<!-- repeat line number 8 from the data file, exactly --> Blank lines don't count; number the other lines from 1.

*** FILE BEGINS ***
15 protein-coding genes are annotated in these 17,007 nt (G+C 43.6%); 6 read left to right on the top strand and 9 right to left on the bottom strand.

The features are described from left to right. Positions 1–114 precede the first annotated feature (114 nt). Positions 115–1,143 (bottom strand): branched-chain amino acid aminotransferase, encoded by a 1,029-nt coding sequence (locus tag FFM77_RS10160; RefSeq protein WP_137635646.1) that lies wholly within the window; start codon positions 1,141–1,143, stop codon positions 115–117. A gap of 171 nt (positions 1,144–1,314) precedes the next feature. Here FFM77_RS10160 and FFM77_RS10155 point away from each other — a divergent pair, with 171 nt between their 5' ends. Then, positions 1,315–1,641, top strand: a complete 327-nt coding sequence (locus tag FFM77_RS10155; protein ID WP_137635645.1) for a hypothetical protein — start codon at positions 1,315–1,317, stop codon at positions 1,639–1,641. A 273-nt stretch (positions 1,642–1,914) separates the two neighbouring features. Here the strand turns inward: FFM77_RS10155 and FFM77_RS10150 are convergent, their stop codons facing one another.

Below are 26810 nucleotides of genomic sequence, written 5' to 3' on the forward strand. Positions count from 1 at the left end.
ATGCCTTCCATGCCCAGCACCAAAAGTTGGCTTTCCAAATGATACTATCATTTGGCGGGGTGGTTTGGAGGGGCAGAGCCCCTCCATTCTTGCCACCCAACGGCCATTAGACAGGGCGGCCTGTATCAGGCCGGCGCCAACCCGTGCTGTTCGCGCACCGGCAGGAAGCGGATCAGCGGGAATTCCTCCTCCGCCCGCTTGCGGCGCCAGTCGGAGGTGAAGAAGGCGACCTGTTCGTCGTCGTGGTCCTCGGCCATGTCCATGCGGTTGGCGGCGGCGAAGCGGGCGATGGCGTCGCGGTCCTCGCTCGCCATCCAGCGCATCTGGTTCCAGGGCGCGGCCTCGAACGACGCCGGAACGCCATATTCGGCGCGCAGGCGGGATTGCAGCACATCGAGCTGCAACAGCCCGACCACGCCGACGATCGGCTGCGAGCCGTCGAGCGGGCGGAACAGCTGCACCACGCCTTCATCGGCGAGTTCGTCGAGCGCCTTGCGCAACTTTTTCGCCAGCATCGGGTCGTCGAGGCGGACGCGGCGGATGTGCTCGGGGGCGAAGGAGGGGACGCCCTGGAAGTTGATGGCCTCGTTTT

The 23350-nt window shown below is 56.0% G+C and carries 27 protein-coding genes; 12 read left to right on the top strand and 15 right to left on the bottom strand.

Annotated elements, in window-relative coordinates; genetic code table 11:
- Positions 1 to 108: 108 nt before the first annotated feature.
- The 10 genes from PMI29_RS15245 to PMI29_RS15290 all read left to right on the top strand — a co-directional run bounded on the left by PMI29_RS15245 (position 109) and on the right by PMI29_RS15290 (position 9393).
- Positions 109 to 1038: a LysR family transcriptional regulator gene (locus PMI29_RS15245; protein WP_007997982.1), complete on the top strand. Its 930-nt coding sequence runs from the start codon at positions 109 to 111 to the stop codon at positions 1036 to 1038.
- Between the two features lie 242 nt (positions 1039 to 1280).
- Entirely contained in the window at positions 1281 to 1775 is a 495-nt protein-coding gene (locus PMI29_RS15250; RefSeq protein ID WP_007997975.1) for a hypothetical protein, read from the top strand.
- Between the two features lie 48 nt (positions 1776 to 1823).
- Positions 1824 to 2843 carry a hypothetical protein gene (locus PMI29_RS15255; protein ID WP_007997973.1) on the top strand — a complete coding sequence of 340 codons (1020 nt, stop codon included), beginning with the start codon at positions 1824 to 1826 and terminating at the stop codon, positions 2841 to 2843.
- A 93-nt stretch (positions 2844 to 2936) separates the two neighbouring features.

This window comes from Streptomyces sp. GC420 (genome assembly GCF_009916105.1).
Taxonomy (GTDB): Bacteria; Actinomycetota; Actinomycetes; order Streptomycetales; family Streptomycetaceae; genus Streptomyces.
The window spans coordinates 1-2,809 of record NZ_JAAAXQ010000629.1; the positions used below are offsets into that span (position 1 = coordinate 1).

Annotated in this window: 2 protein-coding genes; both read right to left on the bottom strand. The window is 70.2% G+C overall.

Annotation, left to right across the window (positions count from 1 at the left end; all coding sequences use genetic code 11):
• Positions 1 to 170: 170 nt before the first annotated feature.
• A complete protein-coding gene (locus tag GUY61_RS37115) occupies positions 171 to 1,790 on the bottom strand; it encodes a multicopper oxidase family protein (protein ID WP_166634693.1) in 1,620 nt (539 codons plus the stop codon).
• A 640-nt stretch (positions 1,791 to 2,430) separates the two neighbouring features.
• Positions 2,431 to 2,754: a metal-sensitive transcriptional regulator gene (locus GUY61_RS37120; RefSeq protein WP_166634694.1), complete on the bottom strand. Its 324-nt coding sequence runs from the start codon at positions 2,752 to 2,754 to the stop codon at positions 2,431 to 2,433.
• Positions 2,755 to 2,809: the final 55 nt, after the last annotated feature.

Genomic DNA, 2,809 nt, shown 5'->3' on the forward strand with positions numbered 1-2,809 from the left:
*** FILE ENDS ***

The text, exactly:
- The 10 genes from PMI29_RS15245 to PMI29_RS15290 all read left to right on the top strand — a co-directional run bounded on the left by PMI29_RS15245 (position 109) and on the right by PMI29_RS15290 (position 9393).